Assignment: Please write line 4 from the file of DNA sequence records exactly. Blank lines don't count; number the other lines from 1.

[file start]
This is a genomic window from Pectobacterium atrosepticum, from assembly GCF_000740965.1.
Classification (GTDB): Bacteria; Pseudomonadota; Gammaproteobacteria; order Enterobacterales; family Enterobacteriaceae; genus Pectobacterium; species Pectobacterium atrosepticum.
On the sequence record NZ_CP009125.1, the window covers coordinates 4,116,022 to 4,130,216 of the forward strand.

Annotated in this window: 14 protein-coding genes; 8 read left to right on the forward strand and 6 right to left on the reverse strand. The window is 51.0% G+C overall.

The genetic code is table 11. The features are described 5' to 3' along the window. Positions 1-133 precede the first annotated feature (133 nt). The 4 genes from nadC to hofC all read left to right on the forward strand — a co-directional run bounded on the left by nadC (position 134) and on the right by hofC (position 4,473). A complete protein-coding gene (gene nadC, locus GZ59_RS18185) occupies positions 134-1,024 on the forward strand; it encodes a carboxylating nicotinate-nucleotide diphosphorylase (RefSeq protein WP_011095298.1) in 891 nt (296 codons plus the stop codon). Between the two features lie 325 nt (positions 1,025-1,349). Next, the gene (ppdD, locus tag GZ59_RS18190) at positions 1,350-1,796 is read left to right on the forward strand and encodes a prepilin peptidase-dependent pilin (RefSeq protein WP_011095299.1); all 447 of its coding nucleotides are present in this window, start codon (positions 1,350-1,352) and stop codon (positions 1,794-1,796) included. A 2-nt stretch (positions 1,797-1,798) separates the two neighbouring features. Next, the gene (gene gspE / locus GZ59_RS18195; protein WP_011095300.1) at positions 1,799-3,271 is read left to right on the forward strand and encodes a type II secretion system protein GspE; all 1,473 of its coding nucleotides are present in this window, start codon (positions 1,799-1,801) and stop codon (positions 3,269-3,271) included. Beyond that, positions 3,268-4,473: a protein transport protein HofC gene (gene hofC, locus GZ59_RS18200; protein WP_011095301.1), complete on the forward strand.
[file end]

Annotated in this window: 14 protein-coding genes; 8 read left to right on the forward strand and 6 right to left on the reverse strand. The window is 51.0% G+C overall.